The Indians of the Plains & Plateau wore the basic hard-sole type moccasin, of which this high top moccasin, or boot, is a variation & very popular on the Southern Plains & in the southwest. The rawhide sole was developed out of necessity as protections from the hard & often rocky ground of the prairie and desert that was their home. Normally constructed of soft tanned buckskin or elk
uppers & leggings and supple, but tough, rawhide soles, they represent the most highly refined form of Native American footwear ever developed. Today they remain a popular style of boot-moccasin and are comfortable and durable for dancing, camping or everyday wear.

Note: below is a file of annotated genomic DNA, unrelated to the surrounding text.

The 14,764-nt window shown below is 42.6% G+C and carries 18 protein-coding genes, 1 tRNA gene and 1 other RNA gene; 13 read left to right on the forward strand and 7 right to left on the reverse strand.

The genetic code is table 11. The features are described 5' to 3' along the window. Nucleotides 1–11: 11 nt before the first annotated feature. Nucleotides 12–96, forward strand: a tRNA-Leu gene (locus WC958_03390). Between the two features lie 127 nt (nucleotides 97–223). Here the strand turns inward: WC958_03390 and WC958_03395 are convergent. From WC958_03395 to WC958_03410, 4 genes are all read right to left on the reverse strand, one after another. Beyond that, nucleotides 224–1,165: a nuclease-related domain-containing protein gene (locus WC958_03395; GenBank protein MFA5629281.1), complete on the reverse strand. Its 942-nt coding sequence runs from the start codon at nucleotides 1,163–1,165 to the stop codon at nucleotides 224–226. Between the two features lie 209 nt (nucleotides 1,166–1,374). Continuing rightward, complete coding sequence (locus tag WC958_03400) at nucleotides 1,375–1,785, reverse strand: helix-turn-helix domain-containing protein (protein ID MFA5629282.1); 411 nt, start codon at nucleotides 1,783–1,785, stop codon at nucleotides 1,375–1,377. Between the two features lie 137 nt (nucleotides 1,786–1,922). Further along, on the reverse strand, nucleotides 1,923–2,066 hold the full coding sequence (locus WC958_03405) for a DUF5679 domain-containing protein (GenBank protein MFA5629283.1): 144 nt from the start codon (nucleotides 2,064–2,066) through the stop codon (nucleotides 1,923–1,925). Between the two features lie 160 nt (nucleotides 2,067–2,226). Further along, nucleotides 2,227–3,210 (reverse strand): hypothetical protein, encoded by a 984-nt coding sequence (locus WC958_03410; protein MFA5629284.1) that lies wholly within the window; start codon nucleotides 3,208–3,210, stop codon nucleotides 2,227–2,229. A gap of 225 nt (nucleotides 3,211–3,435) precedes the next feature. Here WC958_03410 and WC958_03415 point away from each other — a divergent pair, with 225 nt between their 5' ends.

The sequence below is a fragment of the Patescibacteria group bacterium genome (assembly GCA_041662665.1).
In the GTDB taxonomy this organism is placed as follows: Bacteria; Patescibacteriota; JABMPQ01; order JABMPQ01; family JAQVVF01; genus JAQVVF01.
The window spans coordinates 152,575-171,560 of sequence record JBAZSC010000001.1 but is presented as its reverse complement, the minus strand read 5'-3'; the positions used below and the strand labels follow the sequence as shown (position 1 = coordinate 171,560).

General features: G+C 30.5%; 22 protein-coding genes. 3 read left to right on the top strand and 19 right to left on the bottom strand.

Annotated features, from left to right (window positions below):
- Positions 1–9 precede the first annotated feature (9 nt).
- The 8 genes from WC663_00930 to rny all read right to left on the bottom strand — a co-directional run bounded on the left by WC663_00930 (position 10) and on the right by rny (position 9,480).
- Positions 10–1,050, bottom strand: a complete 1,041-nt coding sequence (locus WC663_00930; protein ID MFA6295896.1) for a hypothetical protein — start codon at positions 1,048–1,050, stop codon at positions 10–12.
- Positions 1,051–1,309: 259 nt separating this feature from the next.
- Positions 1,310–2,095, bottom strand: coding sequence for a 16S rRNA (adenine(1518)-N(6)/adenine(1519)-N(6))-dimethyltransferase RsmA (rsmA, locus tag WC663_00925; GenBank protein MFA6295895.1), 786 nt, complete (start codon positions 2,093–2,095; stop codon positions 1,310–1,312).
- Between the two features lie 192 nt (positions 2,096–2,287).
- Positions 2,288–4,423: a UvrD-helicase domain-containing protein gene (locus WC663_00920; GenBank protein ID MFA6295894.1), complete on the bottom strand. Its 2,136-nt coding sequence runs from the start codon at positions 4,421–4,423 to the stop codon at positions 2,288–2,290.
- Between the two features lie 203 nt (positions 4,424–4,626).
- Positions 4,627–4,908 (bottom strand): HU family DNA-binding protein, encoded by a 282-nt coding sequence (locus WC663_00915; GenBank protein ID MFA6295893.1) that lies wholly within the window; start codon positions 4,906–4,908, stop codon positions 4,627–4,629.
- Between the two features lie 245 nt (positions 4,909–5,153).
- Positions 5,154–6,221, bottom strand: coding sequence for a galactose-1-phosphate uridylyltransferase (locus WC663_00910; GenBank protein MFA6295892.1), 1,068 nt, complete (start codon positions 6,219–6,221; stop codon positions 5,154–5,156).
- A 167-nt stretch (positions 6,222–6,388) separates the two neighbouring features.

Many styles of construction, decoration and other subtle variations such as beadwork patterns, exist from tribe to tribe. Many times these subtle differences even existed within the same tribe, but between various craft workers. Since the Cheyenne moccasin makers have for years been the acknowledged masters of the art, we have chosen to present techniques of construction that are typically Cheyenne, while also covering styles worn by the Kiowa, Comanche & Arapaho. A similar type of footwear is also popular on the Northern Plains among tribes such as the Crow; however, this is a different style and is not covered in this pattern. Developed by Nellie Stevens, Barry Hardin, and Carl Jennings.